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Brian Cox cool, science teachers cooler

31 May, 2013
Wellcome Trust Monitor Infographic: Education

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Science, for so long the uncool subject as school, has had something of a renaissance of late and the decline in the number of pupils taking maths and science has turned around. And all this – if you believe the newspapers – is because one man, Professor Brian Cox, musician, chat-show regular and particle physicist, has made science sexy.

Science lessons are actually far more popular than most of us think. According to the Wellcome Trust Monitor over four out of five 14 to 18 year-olds find their science lessons interesting – in fact, most think they are more interesting than English, with its Shakespearean tragedies and feral children. This finding is consistent with the first survey in 2009 – back then, it came as such as surprise that our advisory panel thought we’d made a mistake (we checked and a follow-up study confirmed we were right).

This turnaround in interest in science is without doubt a good thing. We need a science-skilled workforce to help the UK’s long term economic competitiveness and we need a scientifically literate population to help make sense of the myriad health scares (as the recent measles outbreak in Swansea has shown). But is it really down to one man?

There will be many a science teacher who feels somewhat disgruntled to see Professor Cox getting all the credit for making science ‘cool’, as this oversimplification of the story ignores the tremendous work the education community has been doing. And the Monitor backs this up: when we asked young people what encouraged them to learn science, the most common answer was their teacher – nearly six in ten said a good teacher inspired them; worrying, though, that over four in ten said a bad teacher turned them off science.

There has been much work done to improve science education and to encourage science graduates to consider a career in teaching. Just over half of all physics teachers hold a physics degree (a good start, but we must do better) and four in five biology teachers have a relevant degree.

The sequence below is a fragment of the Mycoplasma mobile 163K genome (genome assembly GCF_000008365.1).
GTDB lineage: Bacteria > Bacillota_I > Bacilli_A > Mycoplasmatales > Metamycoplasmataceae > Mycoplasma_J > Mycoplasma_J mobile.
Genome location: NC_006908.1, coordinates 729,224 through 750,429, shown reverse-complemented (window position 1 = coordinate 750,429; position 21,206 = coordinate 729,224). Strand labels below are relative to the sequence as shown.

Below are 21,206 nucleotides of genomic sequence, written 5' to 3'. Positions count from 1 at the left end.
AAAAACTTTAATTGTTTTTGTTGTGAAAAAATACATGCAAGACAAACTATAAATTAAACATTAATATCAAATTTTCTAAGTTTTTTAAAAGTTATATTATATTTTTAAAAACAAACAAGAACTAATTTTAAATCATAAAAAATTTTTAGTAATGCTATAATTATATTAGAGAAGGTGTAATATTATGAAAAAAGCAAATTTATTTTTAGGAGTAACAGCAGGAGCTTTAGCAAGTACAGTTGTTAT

Just as important is ensuring that once in position, our teachers are able to grow and develop. One of the wonderful things about a career in science is that the subject is ever-changing. To make science teaching an attractive career, we must ensure that our teachers have the opportunity to embrace and use new knowledge, just as scientists do. Teachers must be able to learn and implement the latest development in pedagogy, but they must also be able to keep abreast of cutting-edge science and convey the excitement of it to their pupils. Newton’s law of inertia is important, but so too is the understanding that science itself never stands still.

The National Science Learning Centre at the University of York is leading the way for teachers’ continued professional development, and since its doors opened in 2005 has had well over 10,000 teachers and technicians on its courses, crucially offering bursaries to schools to help cover course costs, including travel and teaching cover. These bursaries, funded by the Government, industry and the Wellcome Trust, show the importance we all place upon excellent teachers and their ability to inspire their pupils to study science and go on to work in related careers. The Monitor, indeed, showed that teachers were the second main source of careers advice for pupils (behind their parents).

However, there is evidence that pupils form their opinions and make their decisions about science early, in fact often by the end of primary school. Unfortunately, there remains a woeful number of primary school teachers with science qualifications – less than one in thirty – and little focus amongst head teachers and senior leadership teams on the status and importance of science in primary schools. Too many schools focus on targets in English and maths, with science as a poor relation despite the fact that it is also a core subject. If on top of that, we have a primary workforce that has rarely studied science beyond GCSE, then who will champion science and convey not just confidence, but pleasure in it?

Wonderful as it is to have physicists, biologists and chemists like Brian Cox on TV to inspire our next generation of scientists, what we really need are physicists, biologists and chemists like Brian Cox to join our secondary and primary teaching workforce. Britain is excellent at science in all fields. Now let’s make sure it is excellent at science teaching at all levels.

Clare Matterson, Director of Medical Humanities and Engagement, Wellcome Trust

Wellcome Trust Monitor:
You might also find the resources available on the Science Learning Centres website useful.

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